Wednesday, June 30, 2010

[Insert Descriptive Post Title Here]

A long-time blog buddy (yes, four years is a long time in blogworld!) and Facebook friend took issue with my use of the word "slavery" in yesterday's post title. This morning he wrote in a Facebook message:
Sorry, it doesn't work even as hyperbole. It's an absurd word choice, and it makes me cranky as hell when someone uses it in an anti-corporatist rant. There are many things wrong with our society and its relationship to corporations, but we are all quite free to choose to live differently.

True, it wasn't a great choice of words, particularly if you interpret it literally in the context of American history. We aren't literally owned and sold like chattel at an auction. We still have our constitutional rights, more or less. We are free to pack up and move where we want, provided we have the means, and to pursue an education and any employment for which we are qualified.

However, I was at a loss for words in attempting to convey my rage at the level of influence held by corporations, and I still struggle to find a better word. Beholden? Nah, definitely not strong enough and still conveys some of that slavery essence. And I certainly didn't want to venture into deeper waters by suggesting that we are being raped by corporations, or resorting to disturbing visuals and crass bluntness by saying corporations are fucking us up the ass. I mean, come on! This is a quality, family blog!

Yes, we are all "free to choose to live differently" which differentiates the situation from actual slavery. And therein lies the problem, and I alluded to this in yesterday's post, that "we" aren't making that choice, either due to ignorance, or indifference. A whole bunch of us seem ok with the invasive corporate cancer, preferring instead to whine about it, and blaming our political leaders while clinging to the two-party pendulum as it swings back and forth, gathering millions of corporate dollars along the way which, ironically, we are helping fund each time we choose to do a business transaction with them.

We are free to choose to take corporate power away by making a personal decision to buy local and support small businesses. Absolutely true, but not a very realistic solution on which to hang a hat. That relies on trusting our fellow Americans, at least 80% of them in order to have a loud and meaningful impact, to be astute and make major changes in their purchasing habits. At least those fortunate enough to live in an area where there are choices, and have the ways and the means to do so, have that possibility.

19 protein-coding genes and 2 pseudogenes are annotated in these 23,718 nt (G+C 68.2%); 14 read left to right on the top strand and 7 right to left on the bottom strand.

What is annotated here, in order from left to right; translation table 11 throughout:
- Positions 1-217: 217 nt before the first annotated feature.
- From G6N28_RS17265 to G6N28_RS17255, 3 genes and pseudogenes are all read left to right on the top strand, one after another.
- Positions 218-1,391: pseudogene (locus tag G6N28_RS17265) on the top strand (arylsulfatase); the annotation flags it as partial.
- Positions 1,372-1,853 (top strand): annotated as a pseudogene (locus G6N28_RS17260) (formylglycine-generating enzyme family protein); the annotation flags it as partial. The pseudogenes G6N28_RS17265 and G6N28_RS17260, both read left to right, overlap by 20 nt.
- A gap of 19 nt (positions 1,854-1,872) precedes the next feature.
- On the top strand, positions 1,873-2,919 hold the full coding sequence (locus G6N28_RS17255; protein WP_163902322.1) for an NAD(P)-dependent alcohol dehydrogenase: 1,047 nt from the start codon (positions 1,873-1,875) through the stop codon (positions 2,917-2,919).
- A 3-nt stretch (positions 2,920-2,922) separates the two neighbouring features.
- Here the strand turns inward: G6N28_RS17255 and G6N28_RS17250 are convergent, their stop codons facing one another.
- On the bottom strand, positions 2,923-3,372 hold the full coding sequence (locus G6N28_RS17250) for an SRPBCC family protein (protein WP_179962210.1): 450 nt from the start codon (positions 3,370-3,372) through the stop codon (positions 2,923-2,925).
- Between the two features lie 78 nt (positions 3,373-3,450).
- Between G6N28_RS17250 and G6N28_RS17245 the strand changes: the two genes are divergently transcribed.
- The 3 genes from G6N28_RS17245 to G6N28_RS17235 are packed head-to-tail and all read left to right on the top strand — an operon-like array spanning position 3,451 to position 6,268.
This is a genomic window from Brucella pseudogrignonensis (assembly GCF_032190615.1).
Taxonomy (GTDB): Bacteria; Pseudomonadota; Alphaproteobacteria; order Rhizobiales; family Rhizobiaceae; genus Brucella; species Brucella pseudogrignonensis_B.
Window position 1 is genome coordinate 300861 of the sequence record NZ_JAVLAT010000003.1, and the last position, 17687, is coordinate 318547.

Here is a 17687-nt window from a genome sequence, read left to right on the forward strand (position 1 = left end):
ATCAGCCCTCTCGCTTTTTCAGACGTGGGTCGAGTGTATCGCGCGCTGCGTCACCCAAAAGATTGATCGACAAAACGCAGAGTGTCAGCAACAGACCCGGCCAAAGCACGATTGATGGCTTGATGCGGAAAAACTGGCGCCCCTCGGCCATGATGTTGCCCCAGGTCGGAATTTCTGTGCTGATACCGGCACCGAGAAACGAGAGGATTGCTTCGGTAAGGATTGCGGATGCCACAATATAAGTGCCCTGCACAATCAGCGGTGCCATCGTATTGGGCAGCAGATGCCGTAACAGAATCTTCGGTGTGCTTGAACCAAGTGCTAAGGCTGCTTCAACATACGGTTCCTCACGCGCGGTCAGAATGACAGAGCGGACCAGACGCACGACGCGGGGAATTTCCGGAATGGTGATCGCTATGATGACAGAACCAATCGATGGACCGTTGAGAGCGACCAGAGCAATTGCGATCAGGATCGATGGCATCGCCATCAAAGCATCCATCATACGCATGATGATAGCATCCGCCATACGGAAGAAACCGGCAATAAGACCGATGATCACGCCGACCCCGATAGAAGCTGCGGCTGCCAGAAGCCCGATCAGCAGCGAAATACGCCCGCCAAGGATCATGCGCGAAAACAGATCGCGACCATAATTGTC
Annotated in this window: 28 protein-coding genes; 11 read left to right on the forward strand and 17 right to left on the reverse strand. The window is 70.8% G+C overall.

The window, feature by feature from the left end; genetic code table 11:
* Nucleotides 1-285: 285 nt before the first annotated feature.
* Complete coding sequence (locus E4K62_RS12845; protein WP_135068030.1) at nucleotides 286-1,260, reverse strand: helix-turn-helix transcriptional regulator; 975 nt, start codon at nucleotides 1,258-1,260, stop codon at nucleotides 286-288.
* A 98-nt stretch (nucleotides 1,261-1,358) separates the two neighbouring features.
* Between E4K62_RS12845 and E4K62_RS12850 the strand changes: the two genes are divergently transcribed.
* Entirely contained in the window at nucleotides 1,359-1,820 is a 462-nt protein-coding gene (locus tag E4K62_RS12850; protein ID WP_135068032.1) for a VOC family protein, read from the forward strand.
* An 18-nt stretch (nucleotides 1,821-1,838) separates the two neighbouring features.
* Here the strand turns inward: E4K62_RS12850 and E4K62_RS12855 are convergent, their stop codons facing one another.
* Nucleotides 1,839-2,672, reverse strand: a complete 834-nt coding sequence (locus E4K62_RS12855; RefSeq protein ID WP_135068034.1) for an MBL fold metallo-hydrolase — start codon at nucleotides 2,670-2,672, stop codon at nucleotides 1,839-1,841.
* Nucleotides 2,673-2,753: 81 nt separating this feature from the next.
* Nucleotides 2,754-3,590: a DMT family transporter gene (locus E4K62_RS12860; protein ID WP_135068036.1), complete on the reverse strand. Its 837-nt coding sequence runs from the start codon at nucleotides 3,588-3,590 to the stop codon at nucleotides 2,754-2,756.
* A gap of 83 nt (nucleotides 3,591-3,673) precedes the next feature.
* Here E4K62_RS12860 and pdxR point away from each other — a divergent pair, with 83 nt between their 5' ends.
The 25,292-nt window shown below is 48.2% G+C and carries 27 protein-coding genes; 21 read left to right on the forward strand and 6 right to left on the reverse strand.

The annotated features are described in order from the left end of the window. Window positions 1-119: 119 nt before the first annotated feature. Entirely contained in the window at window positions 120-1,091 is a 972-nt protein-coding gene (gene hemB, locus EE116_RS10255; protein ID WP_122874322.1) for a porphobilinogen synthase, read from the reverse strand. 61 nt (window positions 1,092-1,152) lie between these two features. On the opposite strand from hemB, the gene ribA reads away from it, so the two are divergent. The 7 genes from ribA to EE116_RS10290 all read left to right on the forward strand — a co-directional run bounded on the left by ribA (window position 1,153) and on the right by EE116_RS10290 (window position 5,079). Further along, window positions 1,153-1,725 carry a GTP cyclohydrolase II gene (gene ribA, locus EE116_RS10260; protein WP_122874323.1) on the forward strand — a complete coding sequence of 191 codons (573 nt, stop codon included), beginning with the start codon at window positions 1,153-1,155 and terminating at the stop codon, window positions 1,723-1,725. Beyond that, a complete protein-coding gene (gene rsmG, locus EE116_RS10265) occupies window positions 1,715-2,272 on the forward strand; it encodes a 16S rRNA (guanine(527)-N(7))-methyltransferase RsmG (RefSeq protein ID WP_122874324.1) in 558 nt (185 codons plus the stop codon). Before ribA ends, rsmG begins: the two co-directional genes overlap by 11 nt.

In the thousands of small towns which have been decimated by the presence of Wal-Mart, the choices are extremely limited.

We are also free to throw our support behind any candidate and any political party we choose. Sounds good in theory but the best possible scenario never seems to pan out. Special interest groups with corporate funding can and do toss enough money behind their preferred candidate to drown out any alternatives. And why anyone would decide to vote for candidate A vs. candidate B based on a 30-second radio or television advertisement is beyond my comprehension, but it happens.

Despite all this freedom, and the power we have to radically change our politics, it's rather hard to accomplish when we can't even manage to get 40% of registered voters to turn out in mid-term elections, and a 55% turnout in presidential elections is considered a pretty good year, not that it matters if all those extra voters will vote no differently than the ones who bother to show up routinely.

Our energy policy and dependence on oil is another good example. To say we are slaves to oil might not be true either. We are free to break away from that dependence. Some of us take steps to reduce our consumption, others are able but choose not to, and another segment of society simply cannot do it for financial reasons.

This is precisely why we need government to devise a plan which inflicts pain and cost (yes, there is going to be some of both, so get ready) as fairly as possible in reaching the desired outcome of reduced dependence in the short-term, and green replacements in the long-term. This is not something we can sit around and wait on the private sector to do, nor does it make any sense to have individual states working independently of one another in this endeavor.

Call it what you wish, but we are under an oppressive thumb with the objective being to squeeze us dry to benefit the obscenely wealthy, and some of us are, strangely enough, shaking our pom-poms in fervent support for those groups.

(Off-topic blog note: The Echo comment system is misbehaving badly. FYI.)

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